Although the majority of white Christian evangelicals have voted for Trump, the evangelical movement seems to be facing problems of division.

At first glance, the manner in which evangelicals voted for Donald Trump in one huge block makes it look like America’s white evangelicals are united. However, the cracks that were noticed among evangelicals have now become very pronounced.

Trump was either loved, or hated. And for evangelicals, this year’s elections were perhaps the most difficult. Although 81 percent of white evangelicals voted for Trump, many of them admitted to doing so simply because they dislike Hillary Clinton more. Trump holds very extreme views about issues. On the one hand, his ideas against abortion, LGBTQ rights and secularism landed him straight into the good books of evangelicals. However, it is his views on other issues such as Muslims, people of color, immigrants, and other ethnic and religious minorities that disappointed some factions within the evangelical block. And when America realized that he is involved in sexual scandals, the few evangelicals that were disillusioned with Trump became more wary of voting for him. The leaked video of him talking in an obscene manner about women made matters worse for the Trump campaign.

This is where the first cracks made an appearance. A number of evangelical leaders, especially female evangelicals outright condemned him. Now, it seems that America has two types of white evangelicals- those for whom his seemingly misogynistic and racist behavior proved his incapability to lead, and those for whom he was still the better choice.

Clearly, the elections have shown most still thought of him as the lesser of the two evils. Clinton’s liberal views on issues that Christians have traditionally been against definitely made her the choice never to make for evangelicals, despite her being a proud Methodist, as opposed to Trump, who has shown a complete lack of knowledge of the Bible.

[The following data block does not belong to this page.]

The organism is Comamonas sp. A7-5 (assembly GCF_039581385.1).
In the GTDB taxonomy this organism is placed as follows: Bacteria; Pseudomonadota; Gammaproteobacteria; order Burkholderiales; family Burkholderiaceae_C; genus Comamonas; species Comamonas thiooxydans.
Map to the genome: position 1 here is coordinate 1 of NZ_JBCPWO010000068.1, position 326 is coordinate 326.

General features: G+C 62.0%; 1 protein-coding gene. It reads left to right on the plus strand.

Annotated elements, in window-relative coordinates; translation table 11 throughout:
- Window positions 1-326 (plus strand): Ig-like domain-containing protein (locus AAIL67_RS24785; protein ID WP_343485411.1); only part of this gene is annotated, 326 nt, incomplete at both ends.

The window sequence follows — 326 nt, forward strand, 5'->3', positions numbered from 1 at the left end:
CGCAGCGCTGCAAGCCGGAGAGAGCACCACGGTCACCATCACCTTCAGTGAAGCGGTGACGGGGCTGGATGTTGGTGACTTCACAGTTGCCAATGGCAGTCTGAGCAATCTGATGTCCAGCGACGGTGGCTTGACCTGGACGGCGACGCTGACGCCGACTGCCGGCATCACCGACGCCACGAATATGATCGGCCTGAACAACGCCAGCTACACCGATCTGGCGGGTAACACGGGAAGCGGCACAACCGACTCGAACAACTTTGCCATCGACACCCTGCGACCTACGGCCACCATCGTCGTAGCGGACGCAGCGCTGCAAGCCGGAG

Another problem that these elections have made obvious for the future of America’s evangelical movement is the lack of unity among evangelical leaders. Because it is not an institutional faith like the Catholic Church, the different churches have ended up bickering amongst themselves as to whom best represents the evangelical movement. Add to this the fact the ties between evangelicals and Republicans is reflective of a faith that is increasingly becoming political, as observed by Russell Moore, president of the Ethics & Religious Liberty Commission of the Southern Baptist Convention.

Although these elections showed unity among evangelical voters, the fact remains that the movement is going to face a lot of challenges in the near future as racial, political and gender divides loom large for America’s evangelical Church.

Resources

Follow the Conversation on Twitter